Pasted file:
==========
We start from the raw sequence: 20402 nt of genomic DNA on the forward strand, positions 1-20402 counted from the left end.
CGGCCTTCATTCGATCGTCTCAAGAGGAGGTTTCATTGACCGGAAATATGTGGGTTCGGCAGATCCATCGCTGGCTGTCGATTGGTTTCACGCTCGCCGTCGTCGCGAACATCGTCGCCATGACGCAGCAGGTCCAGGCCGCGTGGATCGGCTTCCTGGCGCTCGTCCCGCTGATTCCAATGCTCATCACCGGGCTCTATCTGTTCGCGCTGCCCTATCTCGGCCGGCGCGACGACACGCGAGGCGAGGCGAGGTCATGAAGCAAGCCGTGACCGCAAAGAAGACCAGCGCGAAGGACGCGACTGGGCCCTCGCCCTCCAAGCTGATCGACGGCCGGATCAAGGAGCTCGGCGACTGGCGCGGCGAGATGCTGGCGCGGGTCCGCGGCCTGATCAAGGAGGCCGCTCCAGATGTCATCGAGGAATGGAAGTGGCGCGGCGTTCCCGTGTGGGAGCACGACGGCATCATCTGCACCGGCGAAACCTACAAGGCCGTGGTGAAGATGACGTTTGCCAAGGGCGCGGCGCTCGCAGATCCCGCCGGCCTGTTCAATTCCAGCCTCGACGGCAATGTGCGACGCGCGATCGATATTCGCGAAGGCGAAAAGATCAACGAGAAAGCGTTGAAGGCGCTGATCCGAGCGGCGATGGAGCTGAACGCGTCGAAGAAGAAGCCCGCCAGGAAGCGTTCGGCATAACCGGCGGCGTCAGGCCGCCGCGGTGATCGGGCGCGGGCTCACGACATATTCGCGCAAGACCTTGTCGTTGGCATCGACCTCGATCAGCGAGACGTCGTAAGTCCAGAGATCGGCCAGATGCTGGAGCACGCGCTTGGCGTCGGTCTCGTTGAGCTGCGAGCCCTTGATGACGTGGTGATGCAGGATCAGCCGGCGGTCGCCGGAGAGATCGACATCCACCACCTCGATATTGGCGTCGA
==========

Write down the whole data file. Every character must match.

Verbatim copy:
We start from the raw sequence: 20402 nt of genomic DNA on the forward strand, positions 1-20402 counted from the left end.
CGGCCTTCATTCGATCGTCTCAAGAGGAGGTTTCATTGACCGGAAATATGTGGGTTCGGCAGATCCATCGCTGGCTGTCGATTGGTTTCACGCTCGCCGTCGTCGCGAACATCGTCGCCATGACGCAGCAGGTCCAGGCCGCGTGGATCGGCTTCCTGGCGCTCGTCCCGCTGATTCCAATGCTCATCACCGGGCTCTATCTGTTCGCGCTGCCCTATCTCGGCCGGCGCGACGACACGCGAGGCGAGGCGAGGTCATGAAGCAAGCCGTGACCGCAAAGAAGACCAGCGCGAAGGACGCGACTGGGCCCTCGCCCTCCAAGCTGATCGACGGCCGGATCAAGGAGCTCGGCGACTGGCGCGGCGAGATGCTGGCGCGGGTCCGCGGCCTGATCAAGGAGGCCGCTCCAGATGTCATCGAGGAATGGAAGTGGCGCGGCGTTCCCGTGTGGGAGCACGACGGCATCATCTGCACCGGCGAAACCTACAAGGCCGTGGTGAAGATGACGTTTGCCAAGGGCGCGGCGCTCGCAGATCCCGCCGGCCTGTTCAATTCCAGCCTCGACGGCAATGTGCGACGCGCGATCGATATTCGCGAAGGCGAAAAGATCAACGAGAAAGCGTTGAAGGCGCTGATCCGAGCGGCGATGGAGCTGAACGCGTCGAAGAAGAAGCCCGCCAGGAAGCGTTCGGCATAACCGGCGGCGTCAGGCCGCCGCGGTGATCGGGCGCGGGCTCACGACATATTCGCGCAAGACCTTGTCGTTGGCATCGACCTCGATCAGCGAGACGTCGTAAGTCCAGAGATCGGCCAGATGCTGGAGCACGCGCTTGGCGTCGGTCTCGTTGAGCTGCGAGCCCTTGATGACGTGGTGATGCAGGATCAGCCGGCGGTCGCCGGAGAGATCGACATCCACCACCTCGATATTGGCGTCGA